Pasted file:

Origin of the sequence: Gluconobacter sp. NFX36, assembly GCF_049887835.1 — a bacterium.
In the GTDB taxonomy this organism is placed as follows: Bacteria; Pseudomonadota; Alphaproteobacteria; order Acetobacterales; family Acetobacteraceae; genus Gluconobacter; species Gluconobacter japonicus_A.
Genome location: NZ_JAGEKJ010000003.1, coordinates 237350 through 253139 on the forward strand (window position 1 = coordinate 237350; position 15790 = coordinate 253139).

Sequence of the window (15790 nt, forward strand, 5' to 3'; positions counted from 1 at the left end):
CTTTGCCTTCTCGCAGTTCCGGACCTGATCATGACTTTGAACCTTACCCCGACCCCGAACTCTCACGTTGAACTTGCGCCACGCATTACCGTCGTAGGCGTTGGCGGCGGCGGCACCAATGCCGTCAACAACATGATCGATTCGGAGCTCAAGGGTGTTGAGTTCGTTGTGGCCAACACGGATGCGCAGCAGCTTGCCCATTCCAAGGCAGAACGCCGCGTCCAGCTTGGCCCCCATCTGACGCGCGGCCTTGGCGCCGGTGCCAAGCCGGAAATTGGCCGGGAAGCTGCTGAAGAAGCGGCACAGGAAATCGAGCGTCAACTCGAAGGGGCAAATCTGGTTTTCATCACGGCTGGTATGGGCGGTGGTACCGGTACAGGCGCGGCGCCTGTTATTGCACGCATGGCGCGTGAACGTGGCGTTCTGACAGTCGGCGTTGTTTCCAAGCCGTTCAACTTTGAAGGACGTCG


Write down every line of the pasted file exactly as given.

Origin of the sequence: Gluconobacter sp. NFX36, assembly GCF_049887835.1 — a bacterium.
In the GTDB taxonomy this organism is placed as follows: Bacteria; Pseudomonadota; Alphaproteobacteria; order Acetobacterales; family Acetobacteraceae; genus Gluconobacter; species Gluconobacter japonicus_A.
Genome location: NZ_JAGEKJ010000003.1, coordinates 237350 through 253139 on the forward strand (window position 1 = coordinate 237350; position 15790 = coordinate 253139).

Sequence of the window (15790 nt, forward strand, 5' to 3'; positions counted from 1 at the left end):
CTTTGCCTTCTCGCAGTTCCGGACCTGATCATGACTTTGAACCTTACCCCGACCCCGAACTCTCACGTTGAACTTGCGCCACGCATTACCGTCGTAGGCGTTGGCGGCGGCGGCACCAATGCCGTCAACAACATGATCGATTCGGAGCTCAAGGGTGTTGAGTTCGTTGTGGCCAACACGGATGCGCAGCAGCTTGCCCATTCCAAGGCAGAACGCCGCGTCCAGCTTGGCCCCCATCTGACGCGCGGCCTTGGCGCCGGTGCCAAGCCGGAAATTGGCCGGGAAGCTGCTGAAGAAGCGGCACAGGAAATCGAGCGTCAACTCGAAGGGGCAAATCTGGTTTTCATCACGGCTGGTATGGGCGGTGGTACCGGTACAGGCGCGGCGCCTGTTATTGCACGCATGGCGCGTGAACGTGGCGTTCTGACAGTCGGCGTTGTTTCCAAGCCGTTCAACTTTGAAGGACGTCG